To correct multiple errors on an I-9 form, a new I-9 form may be completed and attached to the old form. Or if entire sections of the I-9 form were left blank, one may complete just that section and attach it to the old I-9 form. In making corrections or attaching a new I-9 form, always include a note concerning the reason changes were made to the existing I-9 form or a new I-9 form was completed. It is sufficient to state the errors were located in an internal I-9 audit.

    Other helpful ideas to implement in an internal I-9 audit are:
    1. Establish a re-verification tickler system to ensure I-9 forms are checked in a timely manner;
    2. Establish a backup system to ensure timely compliance with I-9 form rules when a human resource professional is out of the office;
    3. Segregate I-9 forms from other personnel records;
    4. Consider using an electronic Form I-9 product to automate the collection of information, to reduce errors, speed up the production of information in the case of a government audit, and ensure timely re-verification of I-9 forms.

    For more information on how to conduct an internal I-9 audit in advance of an ICE inspection, I invite you to read my new book, The I-9 and E-Verify Handbook, which is available at http://www.amazon.com/dp/0997083379.
  2. How to Get Ready for ICE Audit? (part 1)

    By Bruce Buchanan, Sebelist Buchanan Law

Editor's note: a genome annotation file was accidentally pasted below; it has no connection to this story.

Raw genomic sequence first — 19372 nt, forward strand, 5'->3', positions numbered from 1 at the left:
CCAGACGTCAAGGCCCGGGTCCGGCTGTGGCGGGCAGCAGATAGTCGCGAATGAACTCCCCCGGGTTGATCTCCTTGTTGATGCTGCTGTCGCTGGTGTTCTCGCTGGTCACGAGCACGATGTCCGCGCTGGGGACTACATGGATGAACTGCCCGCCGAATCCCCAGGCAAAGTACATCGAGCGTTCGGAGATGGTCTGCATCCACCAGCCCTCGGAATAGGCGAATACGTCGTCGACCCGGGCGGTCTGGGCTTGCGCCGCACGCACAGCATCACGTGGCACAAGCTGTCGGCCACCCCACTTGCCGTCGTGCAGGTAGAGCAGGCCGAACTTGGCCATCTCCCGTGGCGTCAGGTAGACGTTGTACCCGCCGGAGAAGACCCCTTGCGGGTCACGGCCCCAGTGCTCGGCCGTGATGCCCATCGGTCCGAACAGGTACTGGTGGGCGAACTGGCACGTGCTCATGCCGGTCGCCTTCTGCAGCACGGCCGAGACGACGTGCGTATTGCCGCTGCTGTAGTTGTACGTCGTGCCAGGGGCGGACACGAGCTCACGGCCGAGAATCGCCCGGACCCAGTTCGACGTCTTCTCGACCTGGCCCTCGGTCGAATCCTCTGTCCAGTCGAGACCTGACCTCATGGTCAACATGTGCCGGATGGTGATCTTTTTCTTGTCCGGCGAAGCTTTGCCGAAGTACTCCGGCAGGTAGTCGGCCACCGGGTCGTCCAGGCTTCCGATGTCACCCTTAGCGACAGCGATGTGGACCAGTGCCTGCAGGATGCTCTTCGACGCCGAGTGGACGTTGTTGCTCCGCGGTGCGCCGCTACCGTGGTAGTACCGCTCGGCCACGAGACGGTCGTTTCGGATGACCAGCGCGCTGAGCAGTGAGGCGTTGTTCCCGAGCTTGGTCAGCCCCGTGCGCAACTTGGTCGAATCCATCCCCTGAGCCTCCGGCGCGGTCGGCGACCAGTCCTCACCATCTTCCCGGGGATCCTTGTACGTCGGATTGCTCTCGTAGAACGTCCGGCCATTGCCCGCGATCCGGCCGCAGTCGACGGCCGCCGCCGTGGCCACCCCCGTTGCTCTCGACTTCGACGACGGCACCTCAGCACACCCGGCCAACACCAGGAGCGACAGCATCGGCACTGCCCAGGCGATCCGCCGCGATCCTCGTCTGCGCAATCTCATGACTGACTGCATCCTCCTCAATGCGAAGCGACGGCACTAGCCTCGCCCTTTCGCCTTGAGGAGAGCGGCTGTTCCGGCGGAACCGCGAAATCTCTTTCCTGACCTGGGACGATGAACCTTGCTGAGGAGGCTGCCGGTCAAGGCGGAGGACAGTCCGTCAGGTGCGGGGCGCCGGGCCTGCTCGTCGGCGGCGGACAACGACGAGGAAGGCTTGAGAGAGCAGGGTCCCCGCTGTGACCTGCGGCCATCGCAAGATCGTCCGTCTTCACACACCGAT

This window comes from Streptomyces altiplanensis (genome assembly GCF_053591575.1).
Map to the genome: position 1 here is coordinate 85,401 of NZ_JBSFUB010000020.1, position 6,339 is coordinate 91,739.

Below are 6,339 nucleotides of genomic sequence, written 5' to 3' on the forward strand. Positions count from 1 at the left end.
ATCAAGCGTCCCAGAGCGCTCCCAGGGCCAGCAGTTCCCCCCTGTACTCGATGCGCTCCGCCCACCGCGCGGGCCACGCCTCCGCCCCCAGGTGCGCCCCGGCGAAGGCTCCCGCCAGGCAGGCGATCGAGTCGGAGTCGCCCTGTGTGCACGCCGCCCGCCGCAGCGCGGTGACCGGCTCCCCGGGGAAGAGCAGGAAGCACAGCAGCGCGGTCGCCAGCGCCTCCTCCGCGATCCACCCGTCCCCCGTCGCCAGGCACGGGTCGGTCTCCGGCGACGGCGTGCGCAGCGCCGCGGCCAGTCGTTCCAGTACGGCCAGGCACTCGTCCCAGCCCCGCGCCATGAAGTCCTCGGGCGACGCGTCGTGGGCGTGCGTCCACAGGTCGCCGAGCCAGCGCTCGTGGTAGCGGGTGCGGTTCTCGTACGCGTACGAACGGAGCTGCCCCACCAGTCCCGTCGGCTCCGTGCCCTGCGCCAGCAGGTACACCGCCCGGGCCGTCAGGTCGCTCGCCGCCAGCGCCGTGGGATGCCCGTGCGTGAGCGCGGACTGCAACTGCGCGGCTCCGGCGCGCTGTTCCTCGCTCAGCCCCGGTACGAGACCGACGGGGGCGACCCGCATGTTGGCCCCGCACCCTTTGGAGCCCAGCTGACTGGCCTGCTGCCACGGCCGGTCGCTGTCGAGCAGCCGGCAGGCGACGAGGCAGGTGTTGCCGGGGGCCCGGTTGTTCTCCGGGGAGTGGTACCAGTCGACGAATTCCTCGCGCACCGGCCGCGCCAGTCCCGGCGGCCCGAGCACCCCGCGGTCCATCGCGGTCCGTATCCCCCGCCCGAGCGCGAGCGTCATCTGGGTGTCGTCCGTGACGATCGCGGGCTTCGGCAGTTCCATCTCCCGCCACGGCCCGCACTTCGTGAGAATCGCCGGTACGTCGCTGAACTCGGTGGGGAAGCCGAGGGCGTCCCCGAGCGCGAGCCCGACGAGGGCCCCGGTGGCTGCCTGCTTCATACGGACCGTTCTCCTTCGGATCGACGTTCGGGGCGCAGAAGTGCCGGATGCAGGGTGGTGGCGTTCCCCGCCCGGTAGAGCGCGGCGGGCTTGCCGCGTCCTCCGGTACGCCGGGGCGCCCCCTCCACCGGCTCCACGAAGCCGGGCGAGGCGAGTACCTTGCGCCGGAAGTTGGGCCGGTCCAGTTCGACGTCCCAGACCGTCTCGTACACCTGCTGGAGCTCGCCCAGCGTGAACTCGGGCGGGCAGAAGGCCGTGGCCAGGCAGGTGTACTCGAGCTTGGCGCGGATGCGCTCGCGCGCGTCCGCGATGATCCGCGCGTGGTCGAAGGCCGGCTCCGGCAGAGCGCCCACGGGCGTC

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    As I stated in my blog entry on October 19, 2017, Tom Homan, Acting Director of Immigration and Customs Enforcement (ICE), announced an increase of I-9 Inspections/Audits "by four to five times." What can employers do to decrease their vulnerability to significant penalties if one is audited? There are two things to do which go hand in hand – implement an immigration compliance policy and conduct an internal I-9 audit. This blog will focus on drafting and implementing an immigration compliance policy. Part 2 will focus on conducting an internal I-9 audit.

    As an immigration attorney who represents lots of companies in immigration compliance matters, one of the first questions I ask a new client is whether they have a written immigration compliance policy. Unfortunately, a vast majority of the companies say no or point to one paragraph in their employee manual.

    Why should a company have an immigration compliance policy? There are many reasons but one of the most important is to identify the person in charge of immigration compliance. It’s amazing how often that simple question is met with uncertainty. As we all know, if someone does not take ownership over a policy that policy will flounder.

    Here are other items that should be in an immigration compliance policy:
    1. Determine whether copies of documents should be retained;
    2. Determine whether the company should use E-Verify;
    3. Determine if the company is required by state or federal law to use E-Verify or FAR E-Verify;
    4. Zero tolerance policy for employment of individuals who cannot comply with work authorization rules;